WOOD STOVE SAFETY
FACT SHEET

FThe first step to ensuring safety with a wood stove is to choose an EPA 1990 or a CSA B415 certified wood stove. Your wood stove should be installed by a WETT (Wood Energy Technician Training) certified member to ensure proper installation and increased safety.

FBe sure to read and keep your operation and installation manuals for future reference.

FThe proper size stove should be chosen for your home. A bigger stove does not mean a better stove. In fact, smaller stoves generally burn cleaner and use less fuel. The stove should be located in the proper space in your home. It should be put in the area in which you are trying to heat.

FYour wood should be properly seasoned for efficient and safe burning. The wood should be cut to a proper length, split and stacked in a criss-cross formation and left to dry for at least six months. Your wood should be kept off of the ground and loosely covered during the drying process. Proper seasoning can reduce your wood consumption by as much as 25%.

FYou should never burn wood that is wet, green, painted or pressure treated and never burn driftwood.

FWhen using your wood stove overnight, fuel must be properly loaded to avoid a smouldering fire. The coals should be raked towards the air inlet and larger pieces of wood placed in the firebox behind the coals. Open the air inlets fully for 15 to 30 minutes. When the outer pieces have acquired a thick layer of charcoal, reduce the air supply to the desired level.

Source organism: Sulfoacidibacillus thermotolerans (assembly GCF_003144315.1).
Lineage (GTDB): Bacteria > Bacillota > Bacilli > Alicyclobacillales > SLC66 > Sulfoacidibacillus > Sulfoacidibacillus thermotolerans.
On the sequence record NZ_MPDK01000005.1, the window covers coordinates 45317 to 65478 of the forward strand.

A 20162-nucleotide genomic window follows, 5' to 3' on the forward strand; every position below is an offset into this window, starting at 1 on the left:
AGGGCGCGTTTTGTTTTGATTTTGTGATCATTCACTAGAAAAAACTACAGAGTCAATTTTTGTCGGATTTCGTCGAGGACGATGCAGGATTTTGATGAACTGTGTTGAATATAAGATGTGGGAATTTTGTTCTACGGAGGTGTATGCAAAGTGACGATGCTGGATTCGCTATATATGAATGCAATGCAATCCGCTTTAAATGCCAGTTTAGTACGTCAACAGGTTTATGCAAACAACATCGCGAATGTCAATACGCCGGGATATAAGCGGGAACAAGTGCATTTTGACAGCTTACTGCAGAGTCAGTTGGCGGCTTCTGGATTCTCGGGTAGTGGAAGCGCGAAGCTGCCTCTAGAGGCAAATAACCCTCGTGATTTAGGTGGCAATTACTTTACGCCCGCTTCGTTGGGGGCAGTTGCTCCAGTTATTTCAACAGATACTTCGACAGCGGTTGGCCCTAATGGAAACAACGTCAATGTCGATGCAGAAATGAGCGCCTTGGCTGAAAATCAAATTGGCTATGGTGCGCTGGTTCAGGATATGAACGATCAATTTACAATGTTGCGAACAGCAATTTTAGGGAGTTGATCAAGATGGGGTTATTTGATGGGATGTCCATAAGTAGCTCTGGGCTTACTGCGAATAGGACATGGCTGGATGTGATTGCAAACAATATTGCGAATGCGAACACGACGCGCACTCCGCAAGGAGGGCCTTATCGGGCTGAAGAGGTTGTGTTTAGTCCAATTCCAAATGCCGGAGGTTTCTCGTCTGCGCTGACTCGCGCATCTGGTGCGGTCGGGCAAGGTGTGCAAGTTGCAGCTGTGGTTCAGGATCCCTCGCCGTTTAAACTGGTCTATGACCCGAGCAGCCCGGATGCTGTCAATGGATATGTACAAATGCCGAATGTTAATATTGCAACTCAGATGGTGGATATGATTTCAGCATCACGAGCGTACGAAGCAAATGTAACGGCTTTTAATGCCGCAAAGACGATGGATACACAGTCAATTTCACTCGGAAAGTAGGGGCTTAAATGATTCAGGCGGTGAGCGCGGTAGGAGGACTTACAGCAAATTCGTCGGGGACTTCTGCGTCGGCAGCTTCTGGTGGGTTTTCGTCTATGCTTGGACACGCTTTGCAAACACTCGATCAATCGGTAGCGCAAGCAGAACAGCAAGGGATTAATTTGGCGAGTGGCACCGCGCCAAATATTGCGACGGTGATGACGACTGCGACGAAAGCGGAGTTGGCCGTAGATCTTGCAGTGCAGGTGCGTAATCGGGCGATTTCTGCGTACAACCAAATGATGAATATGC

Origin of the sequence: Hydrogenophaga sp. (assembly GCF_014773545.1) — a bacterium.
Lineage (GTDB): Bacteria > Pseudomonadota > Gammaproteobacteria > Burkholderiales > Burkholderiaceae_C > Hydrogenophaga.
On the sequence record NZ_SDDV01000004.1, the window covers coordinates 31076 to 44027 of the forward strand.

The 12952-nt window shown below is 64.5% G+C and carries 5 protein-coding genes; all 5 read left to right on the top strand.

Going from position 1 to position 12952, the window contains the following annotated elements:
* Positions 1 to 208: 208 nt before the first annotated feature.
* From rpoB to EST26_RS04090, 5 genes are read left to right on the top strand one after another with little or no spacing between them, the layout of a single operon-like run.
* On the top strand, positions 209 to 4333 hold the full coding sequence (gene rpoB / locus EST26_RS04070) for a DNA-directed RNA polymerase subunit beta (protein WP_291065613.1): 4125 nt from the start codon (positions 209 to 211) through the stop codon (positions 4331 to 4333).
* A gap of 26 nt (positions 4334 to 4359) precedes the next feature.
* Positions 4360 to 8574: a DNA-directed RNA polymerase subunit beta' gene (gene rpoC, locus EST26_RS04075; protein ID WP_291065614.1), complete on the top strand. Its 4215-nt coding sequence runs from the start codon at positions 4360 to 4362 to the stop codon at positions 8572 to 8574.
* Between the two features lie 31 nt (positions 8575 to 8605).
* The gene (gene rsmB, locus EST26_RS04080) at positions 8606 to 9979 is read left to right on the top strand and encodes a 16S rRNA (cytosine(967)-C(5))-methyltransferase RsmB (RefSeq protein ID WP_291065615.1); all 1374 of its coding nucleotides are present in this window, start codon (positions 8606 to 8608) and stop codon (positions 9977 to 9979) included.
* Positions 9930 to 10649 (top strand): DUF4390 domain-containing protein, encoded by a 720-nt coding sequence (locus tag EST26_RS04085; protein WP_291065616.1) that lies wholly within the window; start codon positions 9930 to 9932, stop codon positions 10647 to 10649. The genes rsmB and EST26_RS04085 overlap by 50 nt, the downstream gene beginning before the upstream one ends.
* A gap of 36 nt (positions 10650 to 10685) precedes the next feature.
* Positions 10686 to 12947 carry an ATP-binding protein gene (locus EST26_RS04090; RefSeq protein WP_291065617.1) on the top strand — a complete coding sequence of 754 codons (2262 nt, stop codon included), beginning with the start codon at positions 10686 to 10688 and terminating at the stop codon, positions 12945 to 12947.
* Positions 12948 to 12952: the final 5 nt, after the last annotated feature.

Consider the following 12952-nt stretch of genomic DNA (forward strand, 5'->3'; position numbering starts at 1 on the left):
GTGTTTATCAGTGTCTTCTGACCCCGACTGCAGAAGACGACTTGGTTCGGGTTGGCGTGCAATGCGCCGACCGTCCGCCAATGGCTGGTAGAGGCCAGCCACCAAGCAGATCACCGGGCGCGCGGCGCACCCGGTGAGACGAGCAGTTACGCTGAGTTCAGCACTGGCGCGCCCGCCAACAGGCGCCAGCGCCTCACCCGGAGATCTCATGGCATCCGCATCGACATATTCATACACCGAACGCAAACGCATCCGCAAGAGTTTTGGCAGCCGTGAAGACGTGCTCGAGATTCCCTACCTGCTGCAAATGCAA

FTo ensure the continued safety of your wood stove, periodic inspection of the stove is essential. The chimney should be cleaned at least once a year by a WETT-certified professional chimney sweep.

FNever dry your kindling wood on top of your wood stove as it could easily ignite.

FIn some wood stoves, when a fire is first started, the chimney is not warm enough to properly draw the combustion products to the outdoors. As a result, a negative pressure may be produced and lead to a back-drafting of combustion products (smoke and gases) back into the home. This pollutes the indoor air.

FWhen disposing of the ashes accumulated in your wood stove, be sure to empty them into a metal container. Do not use cardboard or plastic as the ashes could re-ignite days after the fire has ended. In case of a chimney fire call your local fire department (911). Be sure to have your chimney inspected before re-lite.

FThere are many safety tools that can be added to your home for added safety. For example, every home should be equipped with a smoke detector, you can install a CO detector and attach a temperature gauge to your stove.